Finally, we examine the relationship between boardroom racial diversity and some longer-term firm performance measures, such as Tobin’s Q and portfolio returns, and find no significant difference between more and less racially diverse firms one year after the BLM mass protests. This no result is not surprising given that we observe only a short time period after the respective board changes and more research is needed to investigate the racial diversity and firm outcome relationships in the long-term. Nevertheless, that the unprecedented rapid increase of black representation in the corporate boards is not followed by immediate negative stock returns is reassuring.

Overall, our findings support the view that the BLM protests and simultaneous pressure from all stakeholders—investors, consumers, employees, and regulators—brought immediate changes to US corporate boardrooms. For those who are looking for the economic efficiency argument—in addition to social justice argument—to justify board diversification, our paper supports the view that new diverse directors do not harm firm value and firms are capable of hiring qualified directors of color. We argue that in the past this search for a business case for the boardroom diversity contributed to racial bias and has resulted in higher demands for diverse directors to secure their place on the board. It also might have reduced the pool of appropriate minority directors who felt that they would be forced (internally, by incumbent board members, and externally, by opponents to representation quotas) to over-perform to justify their seat on the board.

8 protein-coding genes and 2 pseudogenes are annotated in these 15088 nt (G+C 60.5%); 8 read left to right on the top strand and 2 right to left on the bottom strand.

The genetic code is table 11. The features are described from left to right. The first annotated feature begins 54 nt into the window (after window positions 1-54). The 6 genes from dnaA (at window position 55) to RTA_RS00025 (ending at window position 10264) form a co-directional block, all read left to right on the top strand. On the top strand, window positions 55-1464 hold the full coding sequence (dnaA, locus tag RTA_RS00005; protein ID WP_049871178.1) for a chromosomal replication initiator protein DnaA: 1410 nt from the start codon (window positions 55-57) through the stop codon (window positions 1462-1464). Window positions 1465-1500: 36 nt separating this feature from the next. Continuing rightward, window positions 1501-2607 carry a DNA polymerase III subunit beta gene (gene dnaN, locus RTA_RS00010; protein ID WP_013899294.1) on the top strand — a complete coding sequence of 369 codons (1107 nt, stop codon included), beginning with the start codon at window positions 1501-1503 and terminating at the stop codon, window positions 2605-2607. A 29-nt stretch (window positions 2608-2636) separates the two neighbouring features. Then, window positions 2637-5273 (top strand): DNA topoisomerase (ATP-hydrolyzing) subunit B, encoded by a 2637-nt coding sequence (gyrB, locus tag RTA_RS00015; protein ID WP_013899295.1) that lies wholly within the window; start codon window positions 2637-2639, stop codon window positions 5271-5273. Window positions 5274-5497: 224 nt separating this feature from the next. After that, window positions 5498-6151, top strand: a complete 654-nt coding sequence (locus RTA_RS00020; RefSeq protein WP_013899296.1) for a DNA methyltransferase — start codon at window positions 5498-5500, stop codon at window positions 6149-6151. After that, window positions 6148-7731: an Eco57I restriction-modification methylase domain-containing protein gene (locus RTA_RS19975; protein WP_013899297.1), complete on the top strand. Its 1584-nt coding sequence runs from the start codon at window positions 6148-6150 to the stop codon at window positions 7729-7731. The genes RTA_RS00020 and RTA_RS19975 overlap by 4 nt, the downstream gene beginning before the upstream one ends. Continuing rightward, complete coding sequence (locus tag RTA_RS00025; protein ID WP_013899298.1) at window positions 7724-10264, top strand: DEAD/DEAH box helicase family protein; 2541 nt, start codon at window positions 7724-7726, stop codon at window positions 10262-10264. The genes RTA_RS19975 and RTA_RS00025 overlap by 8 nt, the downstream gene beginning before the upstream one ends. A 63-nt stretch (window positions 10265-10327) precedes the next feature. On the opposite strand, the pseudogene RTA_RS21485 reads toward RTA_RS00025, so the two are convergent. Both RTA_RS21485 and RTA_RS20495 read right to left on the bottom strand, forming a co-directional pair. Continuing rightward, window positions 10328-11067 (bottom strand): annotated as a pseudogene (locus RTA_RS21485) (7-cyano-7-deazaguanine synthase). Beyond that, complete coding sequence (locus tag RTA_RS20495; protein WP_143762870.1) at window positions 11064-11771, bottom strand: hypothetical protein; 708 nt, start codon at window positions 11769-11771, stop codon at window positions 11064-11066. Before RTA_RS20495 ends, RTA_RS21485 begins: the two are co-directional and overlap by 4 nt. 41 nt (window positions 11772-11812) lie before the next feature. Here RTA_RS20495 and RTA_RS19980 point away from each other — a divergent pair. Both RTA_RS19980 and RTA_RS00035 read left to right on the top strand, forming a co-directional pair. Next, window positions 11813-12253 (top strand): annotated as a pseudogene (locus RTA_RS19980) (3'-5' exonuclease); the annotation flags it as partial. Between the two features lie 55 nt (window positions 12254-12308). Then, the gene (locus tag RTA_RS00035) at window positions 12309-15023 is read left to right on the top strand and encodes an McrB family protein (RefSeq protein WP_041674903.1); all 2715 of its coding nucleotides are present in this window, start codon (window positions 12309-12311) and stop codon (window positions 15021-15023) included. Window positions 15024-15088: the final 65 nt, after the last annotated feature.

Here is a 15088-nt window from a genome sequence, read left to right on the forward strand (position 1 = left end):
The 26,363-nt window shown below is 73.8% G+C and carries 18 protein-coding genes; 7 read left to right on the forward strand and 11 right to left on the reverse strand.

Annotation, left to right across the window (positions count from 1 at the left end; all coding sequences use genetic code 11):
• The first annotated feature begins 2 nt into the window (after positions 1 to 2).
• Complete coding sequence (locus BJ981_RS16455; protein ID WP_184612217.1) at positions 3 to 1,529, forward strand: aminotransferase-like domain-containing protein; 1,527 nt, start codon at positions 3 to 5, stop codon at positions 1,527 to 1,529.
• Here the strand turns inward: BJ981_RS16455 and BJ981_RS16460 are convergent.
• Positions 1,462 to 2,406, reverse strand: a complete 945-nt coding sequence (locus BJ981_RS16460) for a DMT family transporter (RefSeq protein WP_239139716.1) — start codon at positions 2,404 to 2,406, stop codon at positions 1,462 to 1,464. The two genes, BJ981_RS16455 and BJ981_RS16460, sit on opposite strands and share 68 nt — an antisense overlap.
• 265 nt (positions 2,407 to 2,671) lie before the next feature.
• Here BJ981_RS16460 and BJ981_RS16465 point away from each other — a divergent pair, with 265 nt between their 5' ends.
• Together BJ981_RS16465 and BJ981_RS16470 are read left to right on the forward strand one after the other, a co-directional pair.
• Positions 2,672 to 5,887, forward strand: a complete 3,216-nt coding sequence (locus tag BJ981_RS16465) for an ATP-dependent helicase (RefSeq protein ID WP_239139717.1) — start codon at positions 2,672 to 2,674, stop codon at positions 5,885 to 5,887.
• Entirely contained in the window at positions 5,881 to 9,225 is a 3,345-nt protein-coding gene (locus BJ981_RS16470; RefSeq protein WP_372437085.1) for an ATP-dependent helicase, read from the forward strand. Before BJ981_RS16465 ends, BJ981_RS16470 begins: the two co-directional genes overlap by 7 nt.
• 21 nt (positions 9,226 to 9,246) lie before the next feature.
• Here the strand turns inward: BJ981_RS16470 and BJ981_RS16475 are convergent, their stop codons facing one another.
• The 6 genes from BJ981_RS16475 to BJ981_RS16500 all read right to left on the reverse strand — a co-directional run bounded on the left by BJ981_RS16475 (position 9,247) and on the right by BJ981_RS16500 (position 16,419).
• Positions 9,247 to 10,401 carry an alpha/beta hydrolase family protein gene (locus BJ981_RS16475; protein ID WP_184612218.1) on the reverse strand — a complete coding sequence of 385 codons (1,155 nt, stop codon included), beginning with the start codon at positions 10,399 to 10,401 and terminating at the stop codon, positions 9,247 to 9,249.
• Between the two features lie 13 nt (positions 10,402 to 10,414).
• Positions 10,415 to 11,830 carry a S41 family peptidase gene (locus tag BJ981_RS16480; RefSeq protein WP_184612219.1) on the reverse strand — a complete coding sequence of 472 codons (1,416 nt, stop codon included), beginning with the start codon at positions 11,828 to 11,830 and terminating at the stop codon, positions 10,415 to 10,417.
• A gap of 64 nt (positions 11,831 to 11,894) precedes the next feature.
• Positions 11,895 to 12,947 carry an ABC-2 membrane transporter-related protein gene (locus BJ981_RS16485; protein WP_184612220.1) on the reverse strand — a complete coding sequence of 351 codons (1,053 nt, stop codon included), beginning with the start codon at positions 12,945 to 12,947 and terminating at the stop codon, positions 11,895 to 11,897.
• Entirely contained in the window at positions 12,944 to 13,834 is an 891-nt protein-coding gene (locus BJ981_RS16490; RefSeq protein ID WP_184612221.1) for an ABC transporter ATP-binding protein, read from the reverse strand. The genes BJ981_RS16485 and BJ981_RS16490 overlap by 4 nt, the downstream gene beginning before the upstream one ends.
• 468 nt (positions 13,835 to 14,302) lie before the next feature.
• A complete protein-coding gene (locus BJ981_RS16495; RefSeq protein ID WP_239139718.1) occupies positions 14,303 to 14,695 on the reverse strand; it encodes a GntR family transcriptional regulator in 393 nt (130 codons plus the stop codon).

Our results add to the debate about increasing pressure for companies to embrace different dimensions of diversity beyond gender, race and ethnicity. In particular, boards are expected to have expertise in sustainability, cybersecurity, geopolitical risks, and other fields. At the same time, investors want companies to keep their board size to a manageable number, which means that each director must fill “several boxes”. In this context, the observation that racial diversity was increased at an unprecedented speed without a loss in value should give the market reassurance that boosting multi-dimensional boardroom diversity is possible if there is strong market pressure.

The complete paper is available for download here.